Thomas Terence Sherlock
Just a start on a brief page on the man Hedley Powell Jacobs called 'the teacher Sherlock' in Sixty Years of Change, 1806-1866, published by the Institute of Jamaica, in 1973.
And who was Thomas Sherlock, father of Thomas Terence, born in Kingston, in 1782?
A printer from England, called Robert Sherlock, son of a London printer also called Robert Sherlock, came out to Jamaica, probably in the late 1750s-early 1760s, and set up printing operations in Spanish Town and Montego Bay. He died in 1779, and left most of his estate of ₤3,000, to his brother Thomas, also a printer. Thomas Sherlock came out to Jamaica, presumably about 1780, to wind up his brother's affairs. I have found nothing about Thomas Sherlock's years in Jamaica, where he died in 1796, but it certainly seems possible that he was the father of Thomas Terence, whose mother was the 'free Quadroon Woman,' Elizabeth Craddock.
And might this be the birth and baptismal record of Elizabeth Craddock in Kingston?
From the records of the British and Foreign Bible Society -
ISLA - Volume 20 - Page 229
I've [no indication of name of this writer] traced the Sherlocks and found that before slavery was abolished in 1834, in the late 1820s, Thomas Terence Sherlock was a teacher in Kingston and also was a bit of a journalist working on a small newspaper that advocated freedom ...
I have seen no other reference to T. T. Sherlock's journalism - more research needed!
from research by H. P. Jacobs -
Sixty Years of Change, 1806-1866,
Hedley Powell Jacobs - 1973
By 1817 the free coloured people of the city had their own school at 44 Church Street, under T. T. Sherlock, whose private school it was. Significantly, Sherlock advertises in both English and Spanish in 1824: presumably he had taught Spanish for some time to English-speaking pupils and was now able to take Spanish-speaking pupils as well -- the latter being in search of instruction because their parents had taken refuge in Jamaica during the War of Independence against Spain. We have here a glimpse of the class of free coloured people who were to play a unique part in Jamaica's history.
Some sort of common action amongst free coloured people had been known before. The leaders in the first stage appear to have been [Alexander] Scholar, a man called Alexander Dawson Sympson, and the teacher Sherlock, at whose house in January of 1818 there had been a meeting to pass a resolution on the death of the Princess Charlotte. This meeting of 1818 is important because it shows that the movement disavowed tacitly any revolutionary aims; it was a constitutionalist and 'loyal' movement. Moreover, it is evident that even in 1818 it already showed great judgement. By passing a resolution on the death of the Princess, to be sent separately to Britain, they emphasised that while the Assembly passed a resolution, it did not represent a large body of loyal British subjects who were excluded from political rights on the sole ground of colour.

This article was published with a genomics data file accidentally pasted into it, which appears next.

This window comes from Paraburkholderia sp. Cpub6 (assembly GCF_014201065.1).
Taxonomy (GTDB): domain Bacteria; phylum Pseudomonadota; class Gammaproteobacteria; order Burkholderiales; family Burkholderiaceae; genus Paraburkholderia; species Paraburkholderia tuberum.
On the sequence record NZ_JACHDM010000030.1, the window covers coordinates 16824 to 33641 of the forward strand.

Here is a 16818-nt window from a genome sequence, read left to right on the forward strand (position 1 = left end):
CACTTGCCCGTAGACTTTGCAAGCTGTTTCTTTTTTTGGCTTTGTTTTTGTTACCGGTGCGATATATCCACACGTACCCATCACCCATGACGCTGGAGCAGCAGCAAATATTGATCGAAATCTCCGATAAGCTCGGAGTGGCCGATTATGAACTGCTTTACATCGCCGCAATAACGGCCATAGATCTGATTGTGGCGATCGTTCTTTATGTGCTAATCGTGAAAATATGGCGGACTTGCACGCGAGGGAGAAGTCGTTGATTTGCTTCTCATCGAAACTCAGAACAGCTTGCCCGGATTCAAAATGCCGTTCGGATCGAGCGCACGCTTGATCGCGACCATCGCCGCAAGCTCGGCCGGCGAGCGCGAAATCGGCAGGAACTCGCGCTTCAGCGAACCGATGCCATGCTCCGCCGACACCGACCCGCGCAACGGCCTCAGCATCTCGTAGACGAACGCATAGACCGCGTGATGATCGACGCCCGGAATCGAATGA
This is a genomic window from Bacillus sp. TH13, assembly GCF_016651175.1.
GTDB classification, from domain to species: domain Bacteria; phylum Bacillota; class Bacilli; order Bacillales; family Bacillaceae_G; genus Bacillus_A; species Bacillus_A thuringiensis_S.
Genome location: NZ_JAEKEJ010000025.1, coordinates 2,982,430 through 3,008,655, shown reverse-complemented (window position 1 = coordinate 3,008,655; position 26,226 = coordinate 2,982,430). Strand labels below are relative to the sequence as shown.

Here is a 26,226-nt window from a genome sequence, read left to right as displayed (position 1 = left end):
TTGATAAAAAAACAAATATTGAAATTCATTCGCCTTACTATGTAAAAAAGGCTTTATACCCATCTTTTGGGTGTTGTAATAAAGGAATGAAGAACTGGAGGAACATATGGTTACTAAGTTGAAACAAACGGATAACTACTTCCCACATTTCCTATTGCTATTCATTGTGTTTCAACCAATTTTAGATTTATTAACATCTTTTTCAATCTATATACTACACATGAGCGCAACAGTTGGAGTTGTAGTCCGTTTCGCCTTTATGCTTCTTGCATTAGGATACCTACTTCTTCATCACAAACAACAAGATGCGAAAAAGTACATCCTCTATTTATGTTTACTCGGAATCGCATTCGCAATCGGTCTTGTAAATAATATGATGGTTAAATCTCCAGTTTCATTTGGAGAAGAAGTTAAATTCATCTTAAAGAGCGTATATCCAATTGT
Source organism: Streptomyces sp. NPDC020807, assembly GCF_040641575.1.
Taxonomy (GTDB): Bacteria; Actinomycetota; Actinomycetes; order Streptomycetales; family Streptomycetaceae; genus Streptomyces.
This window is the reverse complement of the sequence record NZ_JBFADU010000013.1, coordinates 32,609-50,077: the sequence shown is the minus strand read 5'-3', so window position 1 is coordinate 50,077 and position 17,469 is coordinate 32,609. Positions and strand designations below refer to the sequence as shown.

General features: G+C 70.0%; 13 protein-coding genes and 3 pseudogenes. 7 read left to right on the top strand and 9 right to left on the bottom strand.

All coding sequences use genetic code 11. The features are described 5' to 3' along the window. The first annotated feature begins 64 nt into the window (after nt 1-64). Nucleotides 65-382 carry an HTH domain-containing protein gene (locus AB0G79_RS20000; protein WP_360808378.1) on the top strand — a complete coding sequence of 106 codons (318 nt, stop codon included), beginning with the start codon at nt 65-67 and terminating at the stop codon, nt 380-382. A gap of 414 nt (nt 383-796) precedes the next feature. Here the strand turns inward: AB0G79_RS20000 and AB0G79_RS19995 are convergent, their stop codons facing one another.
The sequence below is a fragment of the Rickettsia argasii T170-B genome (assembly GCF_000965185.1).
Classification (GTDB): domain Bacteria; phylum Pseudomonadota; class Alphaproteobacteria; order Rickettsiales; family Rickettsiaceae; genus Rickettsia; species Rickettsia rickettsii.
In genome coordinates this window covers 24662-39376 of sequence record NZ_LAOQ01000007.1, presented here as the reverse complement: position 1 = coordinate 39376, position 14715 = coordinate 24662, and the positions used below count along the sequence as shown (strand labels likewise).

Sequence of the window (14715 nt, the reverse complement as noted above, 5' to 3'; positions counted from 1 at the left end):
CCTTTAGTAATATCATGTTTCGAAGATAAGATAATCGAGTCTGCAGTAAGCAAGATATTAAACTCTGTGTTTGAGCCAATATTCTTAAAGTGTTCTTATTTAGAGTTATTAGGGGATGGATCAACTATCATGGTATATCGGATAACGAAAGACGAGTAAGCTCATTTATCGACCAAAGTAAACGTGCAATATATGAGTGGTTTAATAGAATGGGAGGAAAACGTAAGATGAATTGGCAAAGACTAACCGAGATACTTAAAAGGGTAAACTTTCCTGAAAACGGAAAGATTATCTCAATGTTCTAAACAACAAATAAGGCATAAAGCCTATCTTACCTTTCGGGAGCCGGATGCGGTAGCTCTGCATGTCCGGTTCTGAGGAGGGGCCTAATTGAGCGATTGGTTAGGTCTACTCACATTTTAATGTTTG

A Short History of Kingston: 1692-1871,
Hedley Powell Jacobs, 1976
In 1824 T. T. Sherlock, a prominent member of the coloured community and an active teacher, advertised that he was taking in boarders at his school in Temple Lane. Boarding was at the cost of ₤60 a year, exclusive of washing, and presumably he had a wife who would look after the boarding.
in official records -
1839 JAMAICA ALMANAC
GOVERNMENT AND COUNCIL
Court of Vice-Admiralty
Judge and Commissary, Hon. Sir Joshua Rowe, knight
Registrar, William B. King
Deputy ditto, John Duff
Receiver-General and Comptroller of Droits of Admiralty, H. Hutchings
At Port Antonio, Messrs. A. and J. Brymer
At St. Ann's Bay and Port-Maria, Henry Cox, junior
At Falmouth, Thomas Tenison
At Montego Bay, James Gordon
At Savanna-la-Mar, James W. Fraser
At Grand Caymanas, James Coe, sen.
Proctor, etc. A.W. Aikman
Marshal and Sergeant at Mace, Jno. W. Harris
Interpreter of French and Spanish Languages, Mr. Thomas T. Sherlock
1839 JAMAICA ALMANAC
CIVIL LISTS (continued)
COUNTY OF SURREY
CITY AND PARISH OF KINGSTON
Established under the will of John Wolmer, a goldsmith of Kingston, a corporation was formed in 1736.
Treasurer, Hon. H. Mitchel
Head Master, Mr. Ebenezer Reid £420
Usher, Mr. E. Reid, junior, £300
Teacher of French and Spanish Languages, Mr. T. T. Sherlock £150
Tutoress to Infant School, Miss Margaret Reid £100
And the comments of Sir Philip Sherlock -
Jamaica Journal, vol 16, no 3, 1983